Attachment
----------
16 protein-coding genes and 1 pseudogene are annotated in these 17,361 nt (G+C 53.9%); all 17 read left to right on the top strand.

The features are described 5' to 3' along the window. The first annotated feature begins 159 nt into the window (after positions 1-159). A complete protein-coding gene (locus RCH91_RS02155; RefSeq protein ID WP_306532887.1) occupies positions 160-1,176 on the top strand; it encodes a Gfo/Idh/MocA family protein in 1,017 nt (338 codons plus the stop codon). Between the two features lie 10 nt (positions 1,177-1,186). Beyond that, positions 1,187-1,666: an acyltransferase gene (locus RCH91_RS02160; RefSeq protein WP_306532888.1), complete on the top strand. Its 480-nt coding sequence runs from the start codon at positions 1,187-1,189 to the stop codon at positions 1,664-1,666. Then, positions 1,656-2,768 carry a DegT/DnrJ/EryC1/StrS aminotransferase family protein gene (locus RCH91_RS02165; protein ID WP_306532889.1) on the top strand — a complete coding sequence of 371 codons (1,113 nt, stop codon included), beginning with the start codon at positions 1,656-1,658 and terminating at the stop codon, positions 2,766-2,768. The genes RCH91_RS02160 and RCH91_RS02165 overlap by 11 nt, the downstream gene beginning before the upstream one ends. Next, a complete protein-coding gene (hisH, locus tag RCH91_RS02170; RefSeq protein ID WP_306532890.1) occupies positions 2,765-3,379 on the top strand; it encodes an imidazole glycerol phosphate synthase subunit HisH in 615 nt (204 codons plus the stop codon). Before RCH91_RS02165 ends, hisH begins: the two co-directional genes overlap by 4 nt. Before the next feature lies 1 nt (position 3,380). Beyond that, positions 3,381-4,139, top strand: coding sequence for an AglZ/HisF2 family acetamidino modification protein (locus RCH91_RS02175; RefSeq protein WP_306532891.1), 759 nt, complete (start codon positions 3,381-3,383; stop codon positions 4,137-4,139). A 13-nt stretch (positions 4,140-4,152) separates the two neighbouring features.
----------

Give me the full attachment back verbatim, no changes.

16 protein-coding genes and 1 pseudogene are annotated in these 17,361 nt (G+C 53.9%); all 17 read left to right on the top strand.

The features are described 5' to 3' along the window. The first annotated feature begins 159 nt into the window (after positions 1-159). A complete protein-coding gene (locus RCH91_RS02155; RefSeq protein ID WP_306532887.1) occupies positions 160-1,176 on the top strand; it encodes a Gfo/Idh/MocA family protein in 1,017 nt (338 codons plus the stop codon). Between the two features lie 10 nt (positions 1,177-1,186). Beyond that, positions 1,187-1,666: an acyltransferase gene (locus RCH91_RS02160; RefSeq protein WP_306532888.1), complete on the top strand. Its 480-nt coding sequence runs from the start codon at positions 1,187-1,189 to the stop codon at positions 1,664-1,666. Then, positions 1,656-2,768 carry a DegT/DnrJ/EryC1/StrS aminotransferase family protein gene (locus RCH91_RS02165; protein ID WP_306532889.1) on the top strand — a complete coding sequence of 371 codons (1,113 nt, stop codon included), beginning with the start codon at positions 1,656-1,658 and terminating at the stop codon, positions 2,766-2,768. The genes RCH91_RS02160 and RCH91_RS02165 overlap by 11 nt, the downstream gene beginning before the upstream one ends. Next, a complete protein-coding gene (hisH, locus tag RCH91_RS02170; RefSeq protein ID WP_306532890.1) occupies positions 2,765-3,379 on the top strand; it encodes an imidazole glycerol phosphate synthase subunit HisH in 615 nt (204 codons plus the stop codon). Before RCH91_RS02165 ends, hisH begins: the two co-directional genes overlap by 4 nt. Before the next feature lies 1 nt (position 3,380). Beyond that, positions 3,381-4,139, top strand: coding sequence for an AglZ/HisF2 family acetamidino modification protein (locus RCH91_RS02175; RefSeq protein WP_306532891.1), 759 nt, complete (start codon positions 3,381-3,383; stop codon positions 4,137-4,139). A 13-nt stretch (positions 4,140-4,152) separates the two neighbouring features.